Online Academic Collaborations in Situations of Forced Immobility: Lessons from Palestine

We recently published Multilingual Online Academic Collaborations as Resistance edited by Giovanna Fassetta, Nazmi Al-Masri and Alison Phipps. In this post the editors explain how the Covid-19 pandemic has given the world a taste of the forced immobility faced by academics in Palestine.

The moment we had been working towards for almost two years was announced to us via an email that said:

Dear Contributor

“Multilingual Online Academic Collaborations as Resistance” is now published. Your copy will be sent out shortly.

We gladly shared this happy news with our Palestinian colleagues at the Islamic University of Gaza (IUG), and elsewhere around the world, who contributed to the edited collection with their reflections, experience and expertise. The news, however, came at an unprecedented time for many of us: as we were celebrating our joint effort, huge numbers of people around the world were still experiencing severe restriction to their freedom of movement and to their ability to meet with others for work, family or pleasure, as the Covid-19 pandemic meant widespread and severe lockdown rules in most countries, including Palestine.

While a pandemic is an exceptional experience for everyone, some of the effects of lockdown are not new for our colleagues at IUG. The Gaza Strip, where IUG is located, is a tiny territory (only 365 m2) which is home to nearly 2 million people, the vast majority of whom are refugees from other parts of Palestine. It is one of the most densely populated places on earth. IUG’s academics, like all other people in the Gaza Strip, have been enduring a 14-year blockade that has crippled the economy and severely limited people’s freedom to move from/to the Strip for work or personal reasons. Being unable to travel and having to rely on online tools to remain in touch with the rest of the world is thus not a new experience for academics at IUG and the other educational institutions in the Gaza Strip.

Discussing the political and military situation in Gaza is beyond the scope of the newly published book, but the humanitarian, economic and academic repercussions of the blockade – further exacerbated by frequent bombings of the Strip by the Israel Defense Force – are not. Maintaining and expanding knowledge and scholarly work under circumstances of economic hardship, crumbling infrastructures and constant disruption, pressure and fear is beyond challenging. It requires a lot of determination, resilience and the steadfast refusal to give up hope for a better future which is the main component of ‘Sumud’. Sumud is “[…] a very distinct, Palestinian, idea […] the art of living to survive and thrive in the homeland in spite of hardship and under occupation practices” (Marie et al, 2018). This includes the strengthening of academic life through the online national and international exchanges of knowledge and expertise that are a core part of academic growth and advancement.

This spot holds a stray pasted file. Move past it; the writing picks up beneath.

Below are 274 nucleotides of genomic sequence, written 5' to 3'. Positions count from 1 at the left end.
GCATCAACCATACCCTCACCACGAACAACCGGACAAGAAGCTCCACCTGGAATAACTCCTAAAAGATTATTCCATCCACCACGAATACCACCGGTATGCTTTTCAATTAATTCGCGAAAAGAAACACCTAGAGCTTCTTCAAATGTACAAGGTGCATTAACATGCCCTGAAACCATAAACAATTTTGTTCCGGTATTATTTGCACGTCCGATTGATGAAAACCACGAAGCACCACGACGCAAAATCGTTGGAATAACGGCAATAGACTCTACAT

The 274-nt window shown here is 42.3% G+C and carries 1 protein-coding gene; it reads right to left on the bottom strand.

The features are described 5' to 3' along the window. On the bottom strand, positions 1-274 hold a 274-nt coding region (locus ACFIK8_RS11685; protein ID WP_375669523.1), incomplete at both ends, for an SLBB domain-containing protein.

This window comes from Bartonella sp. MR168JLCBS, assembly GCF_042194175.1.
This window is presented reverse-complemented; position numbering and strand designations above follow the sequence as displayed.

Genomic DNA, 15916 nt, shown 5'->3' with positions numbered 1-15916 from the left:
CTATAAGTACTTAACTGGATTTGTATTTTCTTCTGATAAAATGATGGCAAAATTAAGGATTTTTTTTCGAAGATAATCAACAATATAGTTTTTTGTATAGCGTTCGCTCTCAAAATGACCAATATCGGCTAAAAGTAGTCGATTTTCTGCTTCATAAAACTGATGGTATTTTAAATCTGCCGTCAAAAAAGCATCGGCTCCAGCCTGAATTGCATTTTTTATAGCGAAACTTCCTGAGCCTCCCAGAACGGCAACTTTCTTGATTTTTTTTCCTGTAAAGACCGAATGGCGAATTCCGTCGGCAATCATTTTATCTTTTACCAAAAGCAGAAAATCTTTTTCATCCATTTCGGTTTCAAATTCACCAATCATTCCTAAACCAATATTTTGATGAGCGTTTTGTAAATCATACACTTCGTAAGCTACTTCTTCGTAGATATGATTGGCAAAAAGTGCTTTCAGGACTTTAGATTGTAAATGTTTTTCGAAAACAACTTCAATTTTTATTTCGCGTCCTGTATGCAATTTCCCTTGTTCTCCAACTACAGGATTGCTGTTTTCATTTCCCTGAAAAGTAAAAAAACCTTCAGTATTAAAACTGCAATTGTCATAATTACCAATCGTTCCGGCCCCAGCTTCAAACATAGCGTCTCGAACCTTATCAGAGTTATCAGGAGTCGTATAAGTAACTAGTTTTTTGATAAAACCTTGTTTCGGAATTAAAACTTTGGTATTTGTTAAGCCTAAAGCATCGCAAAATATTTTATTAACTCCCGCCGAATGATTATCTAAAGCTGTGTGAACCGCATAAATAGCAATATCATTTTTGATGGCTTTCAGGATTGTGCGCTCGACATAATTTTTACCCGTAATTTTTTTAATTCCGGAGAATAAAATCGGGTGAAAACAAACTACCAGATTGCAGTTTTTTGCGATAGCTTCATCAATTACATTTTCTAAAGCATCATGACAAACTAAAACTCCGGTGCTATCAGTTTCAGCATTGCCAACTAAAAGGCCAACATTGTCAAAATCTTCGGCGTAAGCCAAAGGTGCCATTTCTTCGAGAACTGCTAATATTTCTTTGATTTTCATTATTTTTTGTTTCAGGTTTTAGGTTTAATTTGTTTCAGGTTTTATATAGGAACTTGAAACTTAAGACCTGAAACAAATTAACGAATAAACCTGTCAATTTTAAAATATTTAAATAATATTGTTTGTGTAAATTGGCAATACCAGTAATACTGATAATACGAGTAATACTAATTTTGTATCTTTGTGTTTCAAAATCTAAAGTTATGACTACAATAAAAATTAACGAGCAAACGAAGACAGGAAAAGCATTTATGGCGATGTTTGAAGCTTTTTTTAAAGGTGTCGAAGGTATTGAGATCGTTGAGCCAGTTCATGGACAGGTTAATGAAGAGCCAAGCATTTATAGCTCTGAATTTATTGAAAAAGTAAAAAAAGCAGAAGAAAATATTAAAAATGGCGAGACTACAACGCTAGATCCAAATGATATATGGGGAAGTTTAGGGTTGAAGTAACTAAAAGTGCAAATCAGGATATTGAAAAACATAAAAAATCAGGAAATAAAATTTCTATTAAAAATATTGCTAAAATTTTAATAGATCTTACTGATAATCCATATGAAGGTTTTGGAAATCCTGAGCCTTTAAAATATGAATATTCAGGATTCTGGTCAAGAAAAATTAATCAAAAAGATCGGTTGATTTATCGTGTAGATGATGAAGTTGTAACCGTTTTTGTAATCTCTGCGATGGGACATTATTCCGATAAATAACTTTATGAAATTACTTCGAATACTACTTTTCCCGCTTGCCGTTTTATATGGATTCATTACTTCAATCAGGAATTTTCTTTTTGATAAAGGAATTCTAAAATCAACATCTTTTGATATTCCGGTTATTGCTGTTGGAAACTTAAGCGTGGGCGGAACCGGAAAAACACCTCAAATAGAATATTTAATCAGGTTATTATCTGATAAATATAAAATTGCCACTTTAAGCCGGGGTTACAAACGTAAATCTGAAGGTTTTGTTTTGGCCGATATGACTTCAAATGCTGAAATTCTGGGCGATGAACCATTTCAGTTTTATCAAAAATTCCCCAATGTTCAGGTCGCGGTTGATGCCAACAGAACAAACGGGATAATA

Driven by the need and the will to be equal partners in international academic collaborations despite the blockade and virtually impassable borders, IUG has, in the recent past, developed online, multilingual collaborations with a range of Higher Education Institutions worldwide, especially in Europe. These involve a large number of academics from a range of disciplines and backgrounds, and academic partners in several countries around the world who strive to connect with their Palestinian colleagues despite the challenges that come from having to work without being able to meet face to face.

Our book Multilingual Online Academic Collaborations as Resistance collects reflections and discussions by seventeen academics from Palestine, Europe and the US who worked hard (online) over many, many months, and through frequent challenges and disruptions, to put together a book that primarily aims to convey the importance of online and multilingual academic collaborations as a form of ‘Sumud’ and of ‘virtual academic hospitality’ (Phipps, A. and Barnett, R., 2007). The interdisciplinary, intercultural nature of the chapters are the book’s strength, although they have also meant many compromises, tricky online discussions, changes, and delays. Different research approaches and subject traditions; unequal availability of resources such as books and journal articles; distinctive academic conventions and expectations have all been negotiated over several months to produce a book that, we hope, is informative in its contents but – crucially – offers an insight into what can be achieved when the will to collaborate and work together is stronger and more powerful than the difficulties faced along the way, especially in contexts of protracted challenges, crises and emergencies.